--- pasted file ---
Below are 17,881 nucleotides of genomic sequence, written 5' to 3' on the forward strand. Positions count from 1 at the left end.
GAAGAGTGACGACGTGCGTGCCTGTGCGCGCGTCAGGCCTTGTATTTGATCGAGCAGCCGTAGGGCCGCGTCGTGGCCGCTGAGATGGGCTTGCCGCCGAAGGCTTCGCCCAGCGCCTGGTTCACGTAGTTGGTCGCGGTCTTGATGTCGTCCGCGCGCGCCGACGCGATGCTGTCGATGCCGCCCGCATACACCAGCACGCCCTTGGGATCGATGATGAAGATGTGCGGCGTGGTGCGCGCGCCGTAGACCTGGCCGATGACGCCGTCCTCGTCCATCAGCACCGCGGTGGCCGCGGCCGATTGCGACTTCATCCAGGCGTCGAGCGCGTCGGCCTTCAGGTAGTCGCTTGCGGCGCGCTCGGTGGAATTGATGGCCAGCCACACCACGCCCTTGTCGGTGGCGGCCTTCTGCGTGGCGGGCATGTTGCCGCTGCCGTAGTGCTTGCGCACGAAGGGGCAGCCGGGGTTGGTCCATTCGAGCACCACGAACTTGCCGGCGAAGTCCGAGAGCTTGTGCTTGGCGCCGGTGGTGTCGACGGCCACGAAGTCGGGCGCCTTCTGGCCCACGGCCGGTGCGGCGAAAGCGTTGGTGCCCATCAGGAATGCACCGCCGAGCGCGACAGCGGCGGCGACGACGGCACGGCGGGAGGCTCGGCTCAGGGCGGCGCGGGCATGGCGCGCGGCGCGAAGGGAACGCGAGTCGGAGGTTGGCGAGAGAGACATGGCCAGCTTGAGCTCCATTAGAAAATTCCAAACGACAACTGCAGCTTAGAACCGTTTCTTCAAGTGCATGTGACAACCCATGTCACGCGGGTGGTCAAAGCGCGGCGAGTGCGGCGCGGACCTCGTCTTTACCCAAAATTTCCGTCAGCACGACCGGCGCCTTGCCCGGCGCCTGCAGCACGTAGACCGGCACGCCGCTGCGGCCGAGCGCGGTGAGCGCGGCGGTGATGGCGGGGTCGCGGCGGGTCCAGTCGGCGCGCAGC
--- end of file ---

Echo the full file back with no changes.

Below are 17,881 nucleotides of genomic sequence, written 5' to 3' on the forward strand. Positions count from 1 at the left end.
GAAGAGTGACGACGTGCGTGCCTGTGCGCGCGTCAGGCCTTGTATTTGATCGAGCAGCCGTAGGGCCGCGTCGTGGCCGCTGAGATGGGCTTGCCGCCGAAGGCTTCGCCCAGCGCCTGGTTCACGTAGTTGGTCGCGGTCTTGATGTCGTCCGCGCGCGCCGACGCGATGCTGTCGATGCCGCCCGCATACACCAGCACGCCCTTGGGATCGATGATGAAGATGTGCGGCGTGGTGCGCGCGCCGTAGACCTGGCCGATGACGCCGTCCTCGTCCATCAGCACCGCGGTGGCCGCGGCCGATTGCGACTTCATCCAGGCGTCGAGCGCGTCGGCCTTCAGGTAGTCGCTTGCGGCGCGCTCGGTGGAATTGATGGCCAGCCACACCACGCCCTTGTCGGTGGCGGCCTTCTGCGTGGCGGGCATGTTGCCGCTGCCGTAGTGCTTGCGCACGAAGGGGCAGCCGGGGTTGGTCCATTCGAGCACCACGAACTTGCCGGCGAAGTCCGAGAGCTTGTGCTTGGCGCCGGTGGTGTCGACGGCCACGAAGTCGGGCGCCTTCTGGCCCACGGCCGGTGCGGCGAAAGCGTTGGTGCCCATCAGGAATGCACCGCCGAGCGCGACAGCGGCGGCGACGACGGCACGGCGGGAGGCTCGGCTCAGGGCGGCGCGGGCATGGCGCGCGGCGCGAAGGGAACGCGAGTCGGAGGTTGGCGAGAGAGACATGGCCAGCTTGAGCTCCATTAGAAAATTCCAAACGACAACTGCAGCTTAGAACCGTTTCTTCAAGTGCATGTGACAACCCATGTCACGCGGGTGGTCAAAGCGCGGCGAGTGCGGCGCGGACCTCGTCTTTACCCAAAATTTCCGTCAGCACGACCGGCGCCTTGCCCGGCGCCTGCAGCACGTAGACCGGCACGCCGCTGCGGCCGAGCGCGGTGAGCGCGGCGGTGATGGCGGGGTCGCGGCGGGTCCAGTCGGCGCGCAGC